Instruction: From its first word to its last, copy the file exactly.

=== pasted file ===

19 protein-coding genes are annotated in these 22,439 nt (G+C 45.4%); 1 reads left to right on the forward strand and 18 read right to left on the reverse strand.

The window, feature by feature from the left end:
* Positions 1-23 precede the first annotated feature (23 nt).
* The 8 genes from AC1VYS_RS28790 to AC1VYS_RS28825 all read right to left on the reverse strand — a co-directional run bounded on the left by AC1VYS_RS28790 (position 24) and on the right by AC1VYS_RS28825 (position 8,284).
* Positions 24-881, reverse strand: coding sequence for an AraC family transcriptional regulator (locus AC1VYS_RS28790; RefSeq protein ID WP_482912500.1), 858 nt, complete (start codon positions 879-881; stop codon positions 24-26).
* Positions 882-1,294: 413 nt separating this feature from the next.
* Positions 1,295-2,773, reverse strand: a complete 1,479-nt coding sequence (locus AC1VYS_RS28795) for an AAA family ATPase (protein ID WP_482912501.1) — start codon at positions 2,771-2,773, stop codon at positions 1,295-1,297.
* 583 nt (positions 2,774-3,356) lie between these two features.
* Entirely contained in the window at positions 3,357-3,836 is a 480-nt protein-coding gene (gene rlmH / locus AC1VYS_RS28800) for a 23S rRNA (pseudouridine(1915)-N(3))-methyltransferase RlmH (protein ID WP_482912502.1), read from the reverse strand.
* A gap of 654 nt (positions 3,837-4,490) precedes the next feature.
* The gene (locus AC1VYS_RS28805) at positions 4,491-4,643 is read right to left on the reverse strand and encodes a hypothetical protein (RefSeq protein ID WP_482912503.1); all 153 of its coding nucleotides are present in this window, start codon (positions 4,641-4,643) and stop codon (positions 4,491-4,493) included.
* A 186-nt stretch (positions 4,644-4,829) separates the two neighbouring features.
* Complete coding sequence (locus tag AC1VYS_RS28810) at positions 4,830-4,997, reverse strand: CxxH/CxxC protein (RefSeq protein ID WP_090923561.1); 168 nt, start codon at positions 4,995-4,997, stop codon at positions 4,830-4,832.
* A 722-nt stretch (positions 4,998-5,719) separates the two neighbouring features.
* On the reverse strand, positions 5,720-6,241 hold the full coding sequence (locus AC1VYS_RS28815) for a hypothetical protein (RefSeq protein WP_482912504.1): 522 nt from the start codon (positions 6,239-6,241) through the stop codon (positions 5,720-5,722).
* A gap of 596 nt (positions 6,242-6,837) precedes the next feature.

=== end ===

19 protein-coding genes are annotated in these 22,439 nt (G+C 45.4%); 1 reads left to right on the forward strand and 18 read right to left on the reverse strand.

The window, feature by feature from the left end:
* Positions 1-23 precede the first annotated feature (23 nt).
* The 8 genes from AC1VYS_RS28790 to AC1VYS_RS28825 all read right to left on the reverse strand — a co-directional run bounded on the left by AC1VYS_RS28790 (position 24) and on the right by AC1VYS_RS28825 (position 8,284).
* Positions 24-881, reverse strand: coding sequence for an AraC family transcriptional regulator (locus AC1VYS_RS28790; RefSeq protein ID WP_482912500.1), 858 nt, complete (start codon positions 879-881; stop codon positions 24-26).
* Positions 882-1,294: 413 nt separating this feature from the next.
* Positions 1,295-2,773, reverse strand: a complete 1,479-nt coding sequence (locus AC1VYS_RS28795) for an AAA family ATPase (protein ID WP_482912501.1) — start codon at positions 2,771-2,773, stop codon at positions 1,295-1,297.
* 583 nt (positions 2,774-3,356) lie between these two features.
* Entirely contained in the window at positions 3,357-3,836 is a 480-nt protein-coding gene (gene rlmH / locus AC1VYS_RS28800) for a 23S rRNA (pseudouridine(1915)-N(3))-methyltransferase RlmH (protein ID WP_482912502.1), read from the reverse strand.
* A gap of 654 nt (positions 3,837-4,490) precedes the next feature.
* The gene (locus AC1VYS_RS28805) at positions 4,491-4,643 is read right to left on the reverse strand and encodes a hypothetical protein (RefSeq protein ID WP_482912503.1); all 153 of its coding nucleotides are present in this window, start codon (positions 4,641-4,643) and stop codon (positions 4,491-4,493) included.
* A 186-nt stretch (positions 4,644-4,829) separates the two neighbouring features.
* Complete coding sequence (locus tag AC1VYS_RS28810) at positions 4,830-4,997, reverse strand: CxxH/CxxC protein (RefSeq protein ID WP_090923561.1); 168 nt, start codon at positions 4,995-4,997, stop codon at positions 4,830-4,832.
* A 722-nt stretch (positions 4,998-5,719) separates the two neighbouring features.
* On the reverse strand, positions 5,720-6,241 hold the full coding sequence (locus AC1VYS_RS28815) for a hypothetical protein (RefSeq protein WP_482912504.1): 522 nt from the start codon (positions 6,239-6,241) through the stop codon (positions 5,720-5,722).
* A gap of 596 nt (positions 6,242-6,837) precedes the next feature.